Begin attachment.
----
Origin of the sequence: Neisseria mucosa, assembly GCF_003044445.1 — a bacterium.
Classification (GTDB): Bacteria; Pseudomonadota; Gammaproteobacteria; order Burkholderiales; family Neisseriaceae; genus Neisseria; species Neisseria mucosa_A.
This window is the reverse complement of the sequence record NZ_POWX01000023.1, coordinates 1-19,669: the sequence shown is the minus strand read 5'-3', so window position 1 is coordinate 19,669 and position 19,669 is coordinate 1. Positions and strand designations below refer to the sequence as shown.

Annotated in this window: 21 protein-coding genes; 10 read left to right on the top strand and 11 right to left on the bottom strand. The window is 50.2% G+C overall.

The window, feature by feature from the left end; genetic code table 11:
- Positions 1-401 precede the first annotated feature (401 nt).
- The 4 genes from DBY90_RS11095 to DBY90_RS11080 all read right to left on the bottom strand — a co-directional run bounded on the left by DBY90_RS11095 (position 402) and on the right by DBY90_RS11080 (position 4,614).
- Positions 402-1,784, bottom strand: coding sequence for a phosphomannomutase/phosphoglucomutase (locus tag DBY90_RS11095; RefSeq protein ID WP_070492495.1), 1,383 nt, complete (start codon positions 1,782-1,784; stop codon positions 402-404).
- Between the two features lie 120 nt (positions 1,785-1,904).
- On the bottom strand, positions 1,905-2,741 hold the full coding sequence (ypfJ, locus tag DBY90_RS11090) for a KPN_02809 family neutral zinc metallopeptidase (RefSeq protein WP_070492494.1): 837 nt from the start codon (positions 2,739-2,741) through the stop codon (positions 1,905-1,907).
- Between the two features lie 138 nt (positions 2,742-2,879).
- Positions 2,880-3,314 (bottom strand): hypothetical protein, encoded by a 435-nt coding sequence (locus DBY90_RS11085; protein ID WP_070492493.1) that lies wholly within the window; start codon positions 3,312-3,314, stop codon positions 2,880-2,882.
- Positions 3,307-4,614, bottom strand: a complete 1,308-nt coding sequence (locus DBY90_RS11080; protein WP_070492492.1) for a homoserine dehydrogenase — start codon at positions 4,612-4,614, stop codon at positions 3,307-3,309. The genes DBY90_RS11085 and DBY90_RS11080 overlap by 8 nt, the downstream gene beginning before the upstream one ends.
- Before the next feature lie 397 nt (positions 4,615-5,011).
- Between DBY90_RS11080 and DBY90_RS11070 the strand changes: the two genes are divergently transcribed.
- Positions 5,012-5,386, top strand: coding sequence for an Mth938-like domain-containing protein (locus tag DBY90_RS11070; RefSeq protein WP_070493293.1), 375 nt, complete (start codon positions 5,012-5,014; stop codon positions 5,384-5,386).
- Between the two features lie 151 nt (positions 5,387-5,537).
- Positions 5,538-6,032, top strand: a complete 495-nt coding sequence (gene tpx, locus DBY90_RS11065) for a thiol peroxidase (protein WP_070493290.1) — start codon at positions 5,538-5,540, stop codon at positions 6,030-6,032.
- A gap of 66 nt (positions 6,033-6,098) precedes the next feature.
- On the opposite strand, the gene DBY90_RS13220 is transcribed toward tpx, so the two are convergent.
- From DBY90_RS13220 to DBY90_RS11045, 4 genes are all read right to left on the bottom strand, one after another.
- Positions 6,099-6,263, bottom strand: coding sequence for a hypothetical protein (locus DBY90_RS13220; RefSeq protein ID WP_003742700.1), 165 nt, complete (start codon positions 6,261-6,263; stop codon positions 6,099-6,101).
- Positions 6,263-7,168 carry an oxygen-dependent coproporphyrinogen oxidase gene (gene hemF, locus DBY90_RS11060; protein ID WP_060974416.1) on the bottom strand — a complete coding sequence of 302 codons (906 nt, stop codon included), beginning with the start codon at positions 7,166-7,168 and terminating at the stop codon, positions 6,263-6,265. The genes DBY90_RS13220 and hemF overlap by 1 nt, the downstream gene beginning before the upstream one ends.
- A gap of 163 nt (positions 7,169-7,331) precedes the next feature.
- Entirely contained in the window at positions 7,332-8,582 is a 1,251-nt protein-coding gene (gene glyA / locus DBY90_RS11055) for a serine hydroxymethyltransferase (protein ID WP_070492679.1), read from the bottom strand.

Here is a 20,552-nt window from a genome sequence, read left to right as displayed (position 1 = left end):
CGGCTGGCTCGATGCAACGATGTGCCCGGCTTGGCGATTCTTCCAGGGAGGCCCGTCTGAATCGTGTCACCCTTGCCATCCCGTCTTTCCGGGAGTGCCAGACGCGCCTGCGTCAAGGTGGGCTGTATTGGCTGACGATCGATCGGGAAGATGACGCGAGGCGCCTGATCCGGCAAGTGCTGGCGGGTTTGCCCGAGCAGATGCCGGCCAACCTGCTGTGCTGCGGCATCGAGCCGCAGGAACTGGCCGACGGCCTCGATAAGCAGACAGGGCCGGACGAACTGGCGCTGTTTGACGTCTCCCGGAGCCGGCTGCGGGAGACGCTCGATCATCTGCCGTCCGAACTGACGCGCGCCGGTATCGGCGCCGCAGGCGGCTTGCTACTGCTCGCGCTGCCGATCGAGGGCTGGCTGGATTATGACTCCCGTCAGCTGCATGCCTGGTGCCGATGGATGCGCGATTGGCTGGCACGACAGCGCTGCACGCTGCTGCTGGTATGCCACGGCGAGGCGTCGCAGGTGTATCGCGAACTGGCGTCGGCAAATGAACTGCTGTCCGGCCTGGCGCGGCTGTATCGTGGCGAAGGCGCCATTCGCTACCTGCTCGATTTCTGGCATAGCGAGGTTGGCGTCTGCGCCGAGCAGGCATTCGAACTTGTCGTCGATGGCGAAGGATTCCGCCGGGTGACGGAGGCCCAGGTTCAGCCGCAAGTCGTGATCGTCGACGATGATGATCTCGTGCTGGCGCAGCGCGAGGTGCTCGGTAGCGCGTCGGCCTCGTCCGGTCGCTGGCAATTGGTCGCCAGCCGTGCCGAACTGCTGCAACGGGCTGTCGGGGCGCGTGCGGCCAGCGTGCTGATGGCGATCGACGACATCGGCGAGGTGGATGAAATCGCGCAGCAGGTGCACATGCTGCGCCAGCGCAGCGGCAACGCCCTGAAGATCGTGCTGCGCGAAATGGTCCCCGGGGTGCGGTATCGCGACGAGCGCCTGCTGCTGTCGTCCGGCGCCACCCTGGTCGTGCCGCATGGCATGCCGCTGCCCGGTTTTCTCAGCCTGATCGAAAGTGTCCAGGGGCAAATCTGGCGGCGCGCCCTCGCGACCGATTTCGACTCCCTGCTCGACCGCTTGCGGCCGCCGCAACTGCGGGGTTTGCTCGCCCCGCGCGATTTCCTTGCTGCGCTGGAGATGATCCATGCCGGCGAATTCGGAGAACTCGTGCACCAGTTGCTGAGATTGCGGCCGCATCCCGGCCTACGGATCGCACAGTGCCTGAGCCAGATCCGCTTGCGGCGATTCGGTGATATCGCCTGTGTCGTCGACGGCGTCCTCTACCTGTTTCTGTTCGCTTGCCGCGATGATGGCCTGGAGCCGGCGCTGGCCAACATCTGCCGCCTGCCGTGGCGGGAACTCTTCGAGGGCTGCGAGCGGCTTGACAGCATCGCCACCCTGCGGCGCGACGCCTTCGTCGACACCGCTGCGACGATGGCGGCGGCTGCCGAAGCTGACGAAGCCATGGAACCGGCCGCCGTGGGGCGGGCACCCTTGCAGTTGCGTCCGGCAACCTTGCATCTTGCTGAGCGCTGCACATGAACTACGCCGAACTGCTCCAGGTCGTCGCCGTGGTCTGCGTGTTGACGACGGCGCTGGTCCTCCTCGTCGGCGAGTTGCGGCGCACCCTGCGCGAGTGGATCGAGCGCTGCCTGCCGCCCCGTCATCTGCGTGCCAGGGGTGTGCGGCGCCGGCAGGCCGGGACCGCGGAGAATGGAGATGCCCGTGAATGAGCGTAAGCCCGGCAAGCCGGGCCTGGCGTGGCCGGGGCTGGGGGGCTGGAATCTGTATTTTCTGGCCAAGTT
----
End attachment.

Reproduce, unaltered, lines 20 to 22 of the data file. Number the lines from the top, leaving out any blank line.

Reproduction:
- On the opposite strand, the gene DBY90_RS13220 is transcribed toward tpx, so the two are convergent.
- From DBY90_RS13220 to DBY90_RS11045, 4 genes are all read right to left on the bottom strand, one after another.
- Positions 6,099-6,263, bottom strand: coding sequence for a hypothetical protein (locus DBY90_RS13220; RefSeq protein ID WP_003742700.1), 165 nt, complete (start codon positions 6,261-6,263; stop codon positions 6,099-6,101).